How to Read the Bible: A Non-Cringy Guide

The Bible is not an easy read. In fact, it’s downright daunting when you think about it. I say that as both a Christian and a reader.

Where do you start? And does it matter what the Catholic church teaches about it?

The Christian Bible is a collection of books (history books and letters and apocalyptic literature and poetry and prophecy and creation stories and parables and proverbs), and when you consider that the church was its first editor and compiler, I do think it helps to know what they have to say about it. The Reformers had something to say about it too, but that’s a story for another day.

There are a few questions I’ve been asking myself lately, as I consider how to write about the Bible on this blog. I feel equipped to answer them not because I am a Biblical scholar or theologian, but because I have had a lot of time to experience and interact with the Bible over the course of my life. I’m familiar with Catholic and Protestant theology and have spent time with both types of churches. The answers I’ve come up with are not meant to be definitive, but thought provoking.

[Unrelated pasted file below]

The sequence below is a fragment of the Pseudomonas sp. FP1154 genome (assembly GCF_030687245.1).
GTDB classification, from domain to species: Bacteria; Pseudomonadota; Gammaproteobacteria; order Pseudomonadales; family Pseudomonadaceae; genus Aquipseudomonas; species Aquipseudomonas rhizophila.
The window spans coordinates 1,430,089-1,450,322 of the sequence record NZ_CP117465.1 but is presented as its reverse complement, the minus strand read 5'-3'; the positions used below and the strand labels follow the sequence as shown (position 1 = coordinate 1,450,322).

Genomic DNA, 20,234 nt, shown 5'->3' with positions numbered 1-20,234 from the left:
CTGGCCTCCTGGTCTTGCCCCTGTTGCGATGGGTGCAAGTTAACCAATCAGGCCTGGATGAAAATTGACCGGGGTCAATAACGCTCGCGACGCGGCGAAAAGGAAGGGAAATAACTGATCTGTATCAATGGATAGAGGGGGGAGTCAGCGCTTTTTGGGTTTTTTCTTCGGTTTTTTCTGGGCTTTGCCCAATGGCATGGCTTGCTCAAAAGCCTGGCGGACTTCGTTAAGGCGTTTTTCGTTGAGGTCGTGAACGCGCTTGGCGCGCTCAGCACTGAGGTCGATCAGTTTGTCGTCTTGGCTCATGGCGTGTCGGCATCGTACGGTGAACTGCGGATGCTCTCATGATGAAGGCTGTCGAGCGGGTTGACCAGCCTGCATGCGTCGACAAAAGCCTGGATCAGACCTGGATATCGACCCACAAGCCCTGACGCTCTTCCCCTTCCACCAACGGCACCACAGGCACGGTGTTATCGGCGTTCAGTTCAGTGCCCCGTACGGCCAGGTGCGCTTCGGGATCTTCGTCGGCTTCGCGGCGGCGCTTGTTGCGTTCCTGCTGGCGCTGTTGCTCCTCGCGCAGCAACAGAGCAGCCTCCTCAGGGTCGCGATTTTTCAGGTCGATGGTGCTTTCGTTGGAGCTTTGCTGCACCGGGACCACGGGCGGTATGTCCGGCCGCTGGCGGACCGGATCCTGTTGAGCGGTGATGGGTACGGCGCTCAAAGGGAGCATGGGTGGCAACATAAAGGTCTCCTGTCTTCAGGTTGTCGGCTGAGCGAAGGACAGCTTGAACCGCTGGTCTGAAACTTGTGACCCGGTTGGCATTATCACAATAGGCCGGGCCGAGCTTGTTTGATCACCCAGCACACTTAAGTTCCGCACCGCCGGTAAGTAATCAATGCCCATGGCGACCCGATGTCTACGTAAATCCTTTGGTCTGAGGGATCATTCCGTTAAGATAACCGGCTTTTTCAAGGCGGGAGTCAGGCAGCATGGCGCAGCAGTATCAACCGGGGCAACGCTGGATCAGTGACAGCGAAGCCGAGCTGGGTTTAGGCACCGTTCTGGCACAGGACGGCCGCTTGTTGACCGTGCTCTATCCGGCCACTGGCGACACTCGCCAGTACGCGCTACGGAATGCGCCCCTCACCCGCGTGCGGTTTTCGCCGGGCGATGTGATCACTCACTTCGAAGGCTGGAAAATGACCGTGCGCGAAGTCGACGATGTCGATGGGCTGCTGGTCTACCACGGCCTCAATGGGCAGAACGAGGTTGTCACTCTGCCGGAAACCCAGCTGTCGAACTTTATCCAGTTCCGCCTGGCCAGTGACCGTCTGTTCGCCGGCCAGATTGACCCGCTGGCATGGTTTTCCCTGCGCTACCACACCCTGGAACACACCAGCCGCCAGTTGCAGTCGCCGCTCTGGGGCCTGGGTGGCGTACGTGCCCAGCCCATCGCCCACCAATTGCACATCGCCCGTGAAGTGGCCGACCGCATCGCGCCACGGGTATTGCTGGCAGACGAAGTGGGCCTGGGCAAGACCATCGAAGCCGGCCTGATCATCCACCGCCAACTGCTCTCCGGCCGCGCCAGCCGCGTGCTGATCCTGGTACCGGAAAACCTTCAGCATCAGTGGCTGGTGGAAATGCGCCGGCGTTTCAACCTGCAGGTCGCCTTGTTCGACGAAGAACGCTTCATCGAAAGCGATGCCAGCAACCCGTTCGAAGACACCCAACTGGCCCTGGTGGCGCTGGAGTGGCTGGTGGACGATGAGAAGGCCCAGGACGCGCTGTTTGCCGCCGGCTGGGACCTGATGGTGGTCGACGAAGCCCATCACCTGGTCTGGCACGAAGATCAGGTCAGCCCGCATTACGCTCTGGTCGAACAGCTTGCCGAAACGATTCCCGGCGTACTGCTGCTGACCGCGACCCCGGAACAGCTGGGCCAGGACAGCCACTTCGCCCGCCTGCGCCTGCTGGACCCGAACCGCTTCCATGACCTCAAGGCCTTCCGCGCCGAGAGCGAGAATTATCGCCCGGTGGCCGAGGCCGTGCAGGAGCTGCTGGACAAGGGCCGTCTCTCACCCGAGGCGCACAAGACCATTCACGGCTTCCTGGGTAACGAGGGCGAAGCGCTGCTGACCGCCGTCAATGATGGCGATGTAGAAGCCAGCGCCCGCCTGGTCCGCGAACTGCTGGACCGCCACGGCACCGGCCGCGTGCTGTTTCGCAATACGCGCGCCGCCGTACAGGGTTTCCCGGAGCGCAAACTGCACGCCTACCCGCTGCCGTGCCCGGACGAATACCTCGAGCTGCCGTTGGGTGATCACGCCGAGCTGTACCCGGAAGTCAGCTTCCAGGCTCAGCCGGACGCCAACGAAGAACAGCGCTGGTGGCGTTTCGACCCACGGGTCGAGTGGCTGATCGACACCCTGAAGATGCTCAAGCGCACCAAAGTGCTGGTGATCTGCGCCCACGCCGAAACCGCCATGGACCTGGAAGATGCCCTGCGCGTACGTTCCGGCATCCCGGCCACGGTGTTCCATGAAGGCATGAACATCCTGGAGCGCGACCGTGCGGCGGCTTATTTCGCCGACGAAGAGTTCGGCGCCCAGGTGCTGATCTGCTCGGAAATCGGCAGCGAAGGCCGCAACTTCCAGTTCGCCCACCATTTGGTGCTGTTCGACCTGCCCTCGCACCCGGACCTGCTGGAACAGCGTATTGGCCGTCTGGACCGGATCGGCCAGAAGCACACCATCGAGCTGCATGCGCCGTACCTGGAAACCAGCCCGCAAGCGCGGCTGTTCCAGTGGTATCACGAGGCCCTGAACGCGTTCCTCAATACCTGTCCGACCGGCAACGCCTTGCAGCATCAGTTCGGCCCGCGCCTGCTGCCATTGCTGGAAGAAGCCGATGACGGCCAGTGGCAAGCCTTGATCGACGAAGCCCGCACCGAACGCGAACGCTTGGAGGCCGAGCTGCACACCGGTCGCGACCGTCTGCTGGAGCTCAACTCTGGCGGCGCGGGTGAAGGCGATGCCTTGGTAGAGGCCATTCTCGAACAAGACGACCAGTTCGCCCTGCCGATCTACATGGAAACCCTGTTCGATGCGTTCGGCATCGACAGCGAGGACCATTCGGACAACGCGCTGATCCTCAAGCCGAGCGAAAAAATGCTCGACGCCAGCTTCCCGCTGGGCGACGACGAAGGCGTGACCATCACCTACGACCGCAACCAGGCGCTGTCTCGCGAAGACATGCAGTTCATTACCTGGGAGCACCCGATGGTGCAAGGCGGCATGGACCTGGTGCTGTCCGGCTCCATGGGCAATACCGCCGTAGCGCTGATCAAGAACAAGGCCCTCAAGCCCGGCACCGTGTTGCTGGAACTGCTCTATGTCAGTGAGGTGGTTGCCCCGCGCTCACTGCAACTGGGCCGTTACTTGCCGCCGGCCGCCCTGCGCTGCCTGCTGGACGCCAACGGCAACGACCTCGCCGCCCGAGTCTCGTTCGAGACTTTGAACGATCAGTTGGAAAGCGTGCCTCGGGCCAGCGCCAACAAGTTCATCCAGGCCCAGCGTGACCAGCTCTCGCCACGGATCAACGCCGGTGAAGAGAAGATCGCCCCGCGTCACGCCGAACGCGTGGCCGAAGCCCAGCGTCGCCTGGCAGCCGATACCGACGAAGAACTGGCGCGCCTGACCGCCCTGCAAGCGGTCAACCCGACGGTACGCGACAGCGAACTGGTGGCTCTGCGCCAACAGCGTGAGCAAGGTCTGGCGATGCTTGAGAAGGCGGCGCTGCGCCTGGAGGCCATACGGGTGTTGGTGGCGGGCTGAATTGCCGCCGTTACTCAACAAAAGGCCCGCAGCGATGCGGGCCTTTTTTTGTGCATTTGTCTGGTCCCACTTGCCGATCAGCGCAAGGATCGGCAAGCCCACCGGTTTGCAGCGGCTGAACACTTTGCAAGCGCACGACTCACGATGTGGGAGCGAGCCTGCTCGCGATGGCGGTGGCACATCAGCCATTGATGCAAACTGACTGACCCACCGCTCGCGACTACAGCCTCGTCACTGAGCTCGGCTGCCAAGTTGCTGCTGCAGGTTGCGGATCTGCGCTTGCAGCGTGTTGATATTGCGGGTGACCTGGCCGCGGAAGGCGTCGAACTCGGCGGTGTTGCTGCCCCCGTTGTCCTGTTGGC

Shouldn’t I be able to pick up the Bible and start reading it anywhere I want, in any way that I want, without any specific interpretation or guidance? Sure. Just like I could pick up any ancient text and get something of value. But I would also add that an interpretive guide would be an advantage rather than a detriment.

Should I ignore guidance on Biblical interpretation from the church if I’m an atheist or I’m distrustful of religious institutions? I would say no, because understanding what the church teaches about the Bible does not mean you have to agree with it (either in whole or in part). Your opinion of that teaching does not negate the value of learning it.

What about Jesus? How do my thoughts and opinions about Jesus fit into a Bible reading plan? No matter what your personal beliefs are about Jesus, an understanding of how the church sees him is fundamental to understanding much of the symbolism and thematic content of the Bible. According to the church, it is the key to unlocking many otherwise obscure and problematic passages.